To mothball something is to make it inactive or put it in storage. The word developed this sense just after World War II when ships deactivated by the domobilizing U.S. military were said to be “mothballed,” referring figuratively to the practice of putting mothballs in the pockets of stored clothing to prevent damage. Today the word is used this way throughout the English-speaking world.
The Tennessee Valley Authority agreed Thursday to mothball 18 coal-fired boilers. [Wall Street Journal]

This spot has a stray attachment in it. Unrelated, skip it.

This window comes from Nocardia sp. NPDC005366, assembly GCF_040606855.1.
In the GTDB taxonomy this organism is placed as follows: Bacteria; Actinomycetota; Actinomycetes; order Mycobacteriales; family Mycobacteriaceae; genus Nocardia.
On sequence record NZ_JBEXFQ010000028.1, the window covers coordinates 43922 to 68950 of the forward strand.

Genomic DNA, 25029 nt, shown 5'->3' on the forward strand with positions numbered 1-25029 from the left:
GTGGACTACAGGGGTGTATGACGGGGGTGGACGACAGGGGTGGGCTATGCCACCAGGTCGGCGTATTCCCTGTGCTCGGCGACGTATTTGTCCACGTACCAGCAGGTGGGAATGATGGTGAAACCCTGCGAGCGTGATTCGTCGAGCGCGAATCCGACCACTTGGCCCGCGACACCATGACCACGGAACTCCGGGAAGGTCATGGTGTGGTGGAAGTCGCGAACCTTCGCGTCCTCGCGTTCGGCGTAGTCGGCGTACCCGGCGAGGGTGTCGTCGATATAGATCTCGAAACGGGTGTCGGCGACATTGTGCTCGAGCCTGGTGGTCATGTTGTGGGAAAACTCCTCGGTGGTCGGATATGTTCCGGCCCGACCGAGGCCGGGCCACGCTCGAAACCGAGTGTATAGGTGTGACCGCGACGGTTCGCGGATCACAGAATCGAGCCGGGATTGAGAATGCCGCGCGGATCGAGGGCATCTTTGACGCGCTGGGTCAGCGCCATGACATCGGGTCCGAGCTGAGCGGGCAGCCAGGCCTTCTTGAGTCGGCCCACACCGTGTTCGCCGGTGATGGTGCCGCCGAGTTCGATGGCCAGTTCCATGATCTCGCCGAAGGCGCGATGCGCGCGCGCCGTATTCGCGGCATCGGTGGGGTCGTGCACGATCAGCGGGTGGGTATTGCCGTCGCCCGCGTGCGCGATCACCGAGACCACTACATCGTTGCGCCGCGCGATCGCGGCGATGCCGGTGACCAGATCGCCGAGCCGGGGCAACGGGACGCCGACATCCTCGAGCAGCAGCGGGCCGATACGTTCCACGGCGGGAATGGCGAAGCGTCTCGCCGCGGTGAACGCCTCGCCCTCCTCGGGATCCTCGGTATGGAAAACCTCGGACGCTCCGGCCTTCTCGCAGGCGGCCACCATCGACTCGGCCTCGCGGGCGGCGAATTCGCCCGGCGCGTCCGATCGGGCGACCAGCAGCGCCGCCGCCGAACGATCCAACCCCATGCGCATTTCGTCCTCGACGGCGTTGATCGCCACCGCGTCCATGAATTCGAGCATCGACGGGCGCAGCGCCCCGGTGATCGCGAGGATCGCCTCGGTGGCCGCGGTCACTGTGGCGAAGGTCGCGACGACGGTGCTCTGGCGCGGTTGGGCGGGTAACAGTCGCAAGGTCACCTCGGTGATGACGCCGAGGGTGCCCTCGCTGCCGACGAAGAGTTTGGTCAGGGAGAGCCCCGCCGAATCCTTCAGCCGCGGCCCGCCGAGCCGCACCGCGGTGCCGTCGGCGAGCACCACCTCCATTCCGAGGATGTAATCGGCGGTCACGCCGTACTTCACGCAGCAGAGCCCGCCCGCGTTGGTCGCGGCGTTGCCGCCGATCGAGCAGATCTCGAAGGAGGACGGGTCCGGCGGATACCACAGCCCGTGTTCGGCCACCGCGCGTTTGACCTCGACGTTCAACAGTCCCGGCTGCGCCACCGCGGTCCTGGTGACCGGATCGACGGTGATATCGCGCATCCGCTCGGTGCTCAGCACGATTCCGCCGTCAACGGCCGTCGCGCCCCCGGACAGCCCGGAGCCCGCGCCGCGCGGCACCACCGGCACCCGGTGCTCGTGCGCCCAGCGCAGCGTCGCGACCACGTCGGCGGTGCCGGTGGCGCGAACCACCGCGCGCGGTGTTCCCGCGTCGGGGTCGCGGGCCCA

Developer Larry Silverstein has mothballed plans for a 1,270-foot Tower 2, which would have risen higher than the Empire State Building. [New York Daily News]
With the penultimate launch of the space shuttle expected sometime next week, only one mission will stand between the
A group of people opposed to mothballing the North Auckland rail line are expected to form a picket line. [New Zealand Herald]
Reactors 1 and 2 have been permanently mothballed. [Irish Times]